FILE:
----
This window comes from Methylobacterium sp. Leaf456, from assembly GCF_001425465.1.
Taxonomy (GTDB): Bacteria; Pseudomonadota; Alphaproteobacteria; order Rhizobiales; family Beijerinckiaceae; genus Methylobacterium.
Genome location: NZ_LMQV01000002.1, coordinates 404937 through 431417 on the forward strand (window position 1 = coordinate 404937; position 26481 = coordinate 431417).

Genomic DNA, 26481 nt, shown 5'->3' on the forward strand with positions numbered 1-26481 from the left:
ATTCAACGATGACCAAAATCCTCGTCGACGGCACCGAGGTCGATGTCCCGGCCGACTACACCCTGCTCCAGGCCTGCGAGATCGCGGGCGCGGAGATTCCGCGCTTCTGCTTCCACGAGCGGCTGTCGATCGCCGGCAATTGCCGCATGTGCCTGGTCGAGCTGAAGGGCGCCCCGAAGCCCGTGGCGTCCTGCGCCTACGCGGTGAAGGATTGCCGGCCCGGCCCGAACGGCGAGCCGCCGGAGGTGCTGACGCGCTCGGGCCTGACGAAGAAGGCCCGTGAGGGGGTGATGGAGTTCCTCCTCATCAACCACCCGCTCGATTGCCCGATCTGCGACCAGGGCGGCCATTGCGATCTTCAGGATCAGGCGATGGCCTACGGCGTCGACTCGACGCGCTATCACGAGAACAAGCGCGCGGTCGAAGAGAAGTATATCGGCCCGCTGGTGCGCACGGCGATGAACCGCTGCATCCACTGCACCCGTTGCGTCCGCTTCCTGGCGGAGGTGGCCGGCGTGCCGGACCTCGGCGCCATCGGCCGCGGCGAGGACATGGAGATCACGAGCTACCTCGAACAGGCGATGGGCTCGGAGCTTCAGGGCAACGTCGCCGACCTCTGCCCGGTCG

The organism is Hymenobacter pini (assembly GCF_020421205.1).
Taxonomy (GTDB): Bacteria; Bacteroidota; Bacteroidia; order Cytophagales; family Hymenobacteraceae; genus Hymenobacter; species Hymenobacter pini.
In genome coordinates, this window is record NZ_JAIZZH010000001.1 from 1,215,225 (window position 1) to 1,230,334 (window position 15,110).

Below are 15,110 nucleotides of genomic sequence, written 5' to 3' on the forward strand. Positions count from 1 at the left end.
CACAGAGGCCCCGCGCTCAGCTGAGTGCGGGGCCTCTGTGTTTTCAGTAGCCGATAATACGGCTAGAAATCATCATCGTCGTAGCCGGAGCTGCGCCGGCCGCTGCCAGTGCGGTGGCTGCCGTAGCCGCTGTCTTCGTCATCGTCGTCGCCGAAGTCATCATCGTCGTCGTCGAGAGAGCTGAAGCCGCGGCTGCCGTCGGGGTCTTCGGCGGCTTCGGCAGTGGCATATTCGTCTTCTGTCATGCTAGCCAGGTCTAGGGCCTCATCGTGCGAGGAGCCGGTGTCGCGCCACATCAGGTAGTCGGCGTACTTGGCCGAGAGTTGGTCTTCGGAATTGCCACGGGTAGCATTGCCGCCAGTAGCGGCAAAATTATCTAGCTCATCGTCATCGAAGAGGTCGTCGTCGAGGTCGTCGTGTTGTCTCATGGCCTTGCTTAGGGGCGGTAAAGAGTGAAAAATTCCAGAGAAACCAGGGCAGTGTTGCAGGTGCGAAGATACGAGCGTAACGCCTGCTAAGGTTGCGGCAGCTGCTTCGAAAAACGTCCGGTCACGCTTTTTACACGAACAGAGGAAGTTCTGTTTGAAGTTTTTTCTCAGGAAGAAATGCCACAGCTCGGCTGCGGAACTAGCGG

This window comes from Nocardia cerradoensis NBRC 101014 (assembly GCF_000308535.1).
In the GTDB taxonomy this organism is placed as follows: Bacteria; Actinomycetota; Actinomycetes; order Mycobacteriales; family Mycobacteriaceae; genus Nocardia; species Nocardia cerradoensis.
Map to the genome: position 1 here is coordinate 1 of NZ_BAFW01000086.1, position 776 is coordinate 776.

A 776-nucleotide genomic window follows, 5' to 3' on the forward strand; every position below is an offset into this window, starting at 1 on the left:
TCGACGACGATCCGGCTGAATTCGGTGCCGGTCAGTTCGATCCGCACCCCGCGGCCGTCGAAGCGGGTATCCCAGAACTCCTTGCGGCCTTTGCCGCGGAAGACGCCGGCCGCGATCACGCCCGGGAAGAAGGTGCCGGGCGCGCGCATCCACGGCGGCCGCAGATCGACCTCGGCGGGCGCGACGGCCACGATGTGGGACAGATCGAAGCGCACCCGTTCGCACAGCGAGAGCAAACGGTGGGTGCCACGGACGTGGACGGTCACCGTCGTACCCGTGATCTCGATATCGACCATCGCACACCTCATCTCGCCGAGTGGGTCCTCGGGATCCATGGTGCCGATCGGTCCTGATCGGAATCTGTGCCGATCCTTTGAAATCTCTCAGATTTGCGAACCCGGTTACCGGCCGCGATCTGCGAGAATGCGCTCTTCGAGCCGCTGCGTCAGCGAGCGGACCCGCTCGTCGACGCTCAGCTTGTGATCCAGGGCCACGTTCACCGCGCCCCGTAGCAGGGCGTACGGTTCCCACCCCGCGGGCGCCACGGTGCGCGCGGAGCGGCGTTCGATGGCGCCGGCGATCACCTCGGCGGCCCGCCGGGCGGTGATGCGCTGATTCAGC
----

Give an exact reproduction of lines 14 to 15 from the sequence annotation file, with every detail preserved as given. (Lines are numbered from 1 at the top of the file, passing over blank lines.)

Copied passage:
A 776-nucleotide genomic window follows, 5' to 3' on the forward strand; every position below is an offset into this window, starting at 1 on the left:
TCGACGACGATCCGGCTGAATTCGGTGCCGGTCAGTTCGATCCGCACCCCGCGGCCGTCGAAGCGGGTATCCCAGAACTCCTTGCGGCCTTTGCCGCGGAAGACGCCGGCCGCGATCACGCCCGGGAAGAAGGTGCCGGGCGCGCGCATCCACGGCGGCCGCAGATCGACCTCGGCGGGCGCGACGGCCACGATGTGGGACAGATCGAAGCGCACCCGTTCGCACAGCGAGAGCAAACGGTGGGTGCCACGGACGTGGACGGTCACCGTCGTACCCGTGATCTCGATATCGACCATCGCACACCTCATCTCGCCGAGTGGGTCCTCGGGATCCATGGTGCCGATCGGTCCTGATCGGAATCTGTGCCGATCCTTTGAAATCTCTCAGATTTGCGAACCCGGTTACCGGCCGCGATCTGCGAGAATGCGCTCTTCGAGCCGCTGCGTCAGCGAGCGGACCCGCTCGTCGACGCTCAGCTTGTGATCCAGGGCCACGTTCACCGCGCCCCGTAGCAGGGCGTACGGTTCCCACCCCGCGGGCGCCACGGTGCGCGCGGAGCGGCGTTCGATGGCGCCGGCGATCACCTCGGCGGCCCGCCGGGCGGTGATGCGCTGATTCAGC